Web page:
Eastern Norwalk Neighborhood Association
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Letter to the Editor:
Published in the Hour and the Norwalk Citizen-News (May 8, 2009)
I had a pleasant
surprise when I recently walked my usual route along Beacon Street just
north of the Interstate, down Strawberry Hill Avenue and over to East Avenue
picking up litter for our annual Eastern Norwalk Neighborhood Association
spring cleanup. Many more residents had picked up along the street in front
of their own houses than on prior years.
taking care of their neighborhood is contagious. Some of the side streets I
walked had no trash along the length of the street because one or two of the
residents have ‘adopted’ the street, taking on regular trash cleanup
throughout the year.
side is seeing large-scale dumping on vacant private property, or city and
state property. Although dumping is illegal and shouldn’t be happening
property owners and government departments are responsible for getting rid
of it. But they need to be notified when it happens. Residents who live
close by are the best eyes and I encourage them to make the calls, and also
notify police of witnessed dumping or other suspicious activity.
And a big thank
you to all of the volunteers who participated in the ENNA spring cleanup –
those who signed up and those whom I heard from later letting me know that
they had gone out to pick up litter on their own street or at a local park
Letter to the Editor:
Published in the Hour and the Norwalk Citizen-News (March 27, 2009)
Board of Directors of the Eastern Norwalk
Neighborhood Association congratulates Board Member and Tree Liaison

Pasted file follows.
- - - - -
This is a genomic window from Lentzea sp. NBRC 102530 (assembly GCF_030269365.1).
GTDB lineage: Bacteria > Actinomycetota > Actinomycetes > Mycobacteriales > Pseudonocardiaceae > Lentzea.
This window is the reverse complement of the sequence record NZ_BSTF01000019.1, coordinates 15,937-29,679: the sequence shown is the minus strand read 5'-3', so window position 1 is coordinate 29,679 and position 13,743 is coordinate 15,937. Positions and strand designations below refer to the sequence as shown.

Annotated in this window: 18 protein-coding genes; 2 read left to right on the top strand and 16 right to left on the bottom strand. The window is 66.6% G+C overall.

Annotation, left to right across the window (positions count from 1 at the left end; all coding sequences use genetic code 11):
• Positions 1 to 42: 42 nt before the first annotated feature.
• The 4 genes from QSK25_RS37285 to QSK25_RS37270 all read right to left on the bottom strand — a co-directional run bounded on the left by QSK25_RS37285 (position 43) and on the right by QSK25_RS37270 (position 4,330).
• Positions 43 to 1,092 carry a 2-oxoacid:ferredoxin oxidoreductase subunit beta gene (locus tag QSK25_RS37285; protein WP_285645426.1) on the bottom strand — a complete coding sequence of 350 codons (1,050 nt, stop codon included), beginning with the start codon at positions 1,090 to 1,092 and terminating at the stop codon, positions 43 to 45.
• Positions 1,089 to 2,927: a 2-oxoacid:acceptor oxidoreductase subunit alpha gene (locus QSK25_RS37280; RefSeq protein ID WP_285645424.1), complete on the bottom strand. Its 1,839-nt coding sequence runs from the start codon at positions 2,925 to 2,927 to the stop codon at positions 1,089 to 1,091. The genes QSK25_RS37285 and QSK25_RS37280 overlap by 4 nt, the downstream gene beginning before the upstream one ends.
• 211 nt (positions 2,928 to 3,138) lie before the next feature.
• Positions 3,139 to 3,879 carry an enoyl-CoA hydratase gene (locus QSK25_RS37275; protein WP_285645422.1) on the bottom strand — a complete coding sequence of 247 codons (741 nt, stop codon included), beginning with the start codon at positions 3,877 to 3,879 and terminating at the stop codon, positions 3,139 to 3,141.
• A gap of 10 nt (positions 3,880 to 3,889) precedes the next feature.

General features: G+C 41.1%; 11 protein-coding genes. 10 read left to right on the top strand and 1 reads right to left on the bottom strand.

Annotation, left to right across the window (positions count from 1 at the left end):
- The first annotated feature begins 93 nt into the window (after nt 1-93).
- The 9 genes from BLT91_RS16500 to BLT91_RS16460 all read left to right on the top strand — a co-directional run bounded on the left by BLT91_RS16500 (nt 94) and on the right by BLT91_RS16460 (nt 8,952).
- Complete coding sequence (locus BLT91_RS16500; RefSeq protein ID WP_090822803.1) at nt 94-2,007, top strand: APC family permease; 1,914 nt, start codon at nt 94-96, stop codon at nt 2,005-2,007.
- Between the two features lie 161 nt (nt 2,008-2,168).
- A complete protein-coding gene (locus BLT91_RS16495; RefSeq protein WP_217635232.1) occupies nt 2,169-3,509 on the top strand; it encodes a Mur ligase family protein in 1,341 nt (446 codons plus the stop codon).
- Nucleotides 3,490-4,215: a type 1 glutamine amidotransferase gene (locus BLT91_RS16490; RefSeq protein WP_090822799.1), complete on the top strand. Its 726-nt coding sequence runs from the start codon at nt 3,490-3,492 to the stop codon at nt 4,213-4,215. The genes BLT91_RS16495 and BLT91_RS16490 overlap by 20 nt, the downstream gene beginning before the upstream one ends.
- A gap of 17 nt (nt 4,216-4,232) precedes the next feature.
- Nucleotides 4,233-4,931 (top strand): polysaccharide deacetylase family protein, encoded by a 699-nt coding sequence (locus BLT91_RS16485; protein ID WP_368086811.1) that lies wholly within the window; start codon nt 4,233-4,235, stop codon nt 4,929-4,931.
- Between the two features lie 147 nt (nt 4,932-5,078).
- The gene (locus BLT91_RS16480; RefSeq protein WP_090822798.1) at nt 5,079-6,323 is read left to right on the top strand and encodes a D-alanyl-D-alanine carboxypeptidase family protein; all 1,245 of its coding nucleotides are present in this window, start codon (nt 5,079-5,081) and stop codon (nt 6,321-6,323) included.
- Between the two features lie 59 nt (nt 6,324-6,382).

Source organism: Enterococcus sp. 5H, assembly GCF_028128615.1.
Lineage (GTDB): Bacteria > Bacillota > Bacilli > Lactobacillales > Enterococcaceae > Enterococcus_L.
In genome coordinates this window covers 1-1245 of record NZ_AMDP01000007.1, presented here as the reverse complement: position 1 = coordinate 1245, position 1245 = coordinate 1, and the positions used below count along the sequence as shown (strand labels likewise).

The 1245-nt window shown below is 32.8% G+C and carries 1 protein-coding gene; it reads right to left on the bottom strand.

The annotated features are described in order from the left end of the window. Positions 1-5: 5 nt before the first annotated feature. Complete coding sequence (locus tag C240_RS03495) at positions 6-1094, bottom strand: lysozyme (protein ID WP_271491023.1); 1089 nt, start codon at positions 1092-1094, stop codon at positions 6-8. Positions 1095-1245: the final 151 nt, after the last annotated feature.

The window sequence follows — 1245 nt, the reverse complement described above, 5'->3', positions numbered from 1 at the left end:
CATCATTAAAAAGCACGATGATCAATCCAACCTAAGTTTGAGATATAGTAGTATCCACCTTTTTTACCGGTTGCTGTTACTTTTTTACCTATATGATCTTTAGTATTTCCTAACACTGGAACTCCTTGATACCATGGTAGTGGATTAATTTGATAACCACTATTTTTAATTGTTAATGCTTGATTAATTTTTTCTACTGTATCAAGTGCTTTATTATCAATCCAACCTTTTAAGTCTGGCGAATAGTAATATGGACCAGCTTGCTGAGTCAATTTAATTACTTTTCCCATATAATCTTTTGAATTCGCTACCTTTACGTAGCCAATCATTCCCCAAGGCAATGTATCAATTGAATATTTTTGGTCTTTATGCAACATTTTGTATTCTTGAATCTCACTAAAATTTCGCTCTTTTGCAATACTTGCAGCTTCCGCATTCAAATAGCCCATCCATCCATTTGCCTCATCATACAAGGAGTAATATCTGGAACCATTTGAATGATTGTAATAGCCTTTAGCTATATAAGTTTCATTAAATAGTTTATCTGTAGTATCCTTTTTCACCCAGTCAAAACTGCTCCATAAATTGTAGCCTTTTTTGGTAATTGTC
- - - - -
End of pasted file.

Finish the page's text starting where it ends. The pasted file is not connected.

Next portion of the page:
Nick Overall on his winning the first annual
Norwalk “Tree Advocate of the Year” Award.
a resident of
East Norwalk and partner in Bothwell Site Design LLC of
Norwalk, is not only a valuable asset to our board, but also to all
residents of East Norwalk. He works tirelessly to promote responsible street tree
planting and protection and
seeks to improve
Norwalk's environment. Nick
is a vocal advocate for the Norwalk Free Trees program, and he is
responsible for selecting planting sites for 10-15 free trees in Norwalk
are proud to have Nick on our Board, as our Tree Liaison, and as an advocate
for the landscape and streetscapes of
Norwalk. We invite our fellow
neighborhood associations and all residents to join us
May 16 at the Norwalk-Wilton Tree Festival in Cranbury Park when our
city honors Nick as he accepts the Tree Advocate of the Year award.
Congratulations, Nick! You truly deserve this honor.
Laurel Lindstrom ENNA President
Norwalk strip club faces
opposition from neighborhood
By Frank MacEachern
Posted: 03/11/2009 08:21:59 PM EDT
NORWALK -- The owner of a city
strip club wants to talk to a neighborhood group that has interceded in his
quest for a liquor permit.
Gene Morrell owns The Office
Cafe, at 201
Liberty Square. The establishment was previously known as
Gentlemen's Club & Spirits.
Morrell said Wednesday he wants
to work out any issues the Eastern
Norwalk Neighborhood Association has with his club.
"I'd like to meet with them,
have dinner, so we can talk about this," he said as he stood in his darkened
club at noon. "Hey, they can meet with me here if they want to."
The ENNA has filed a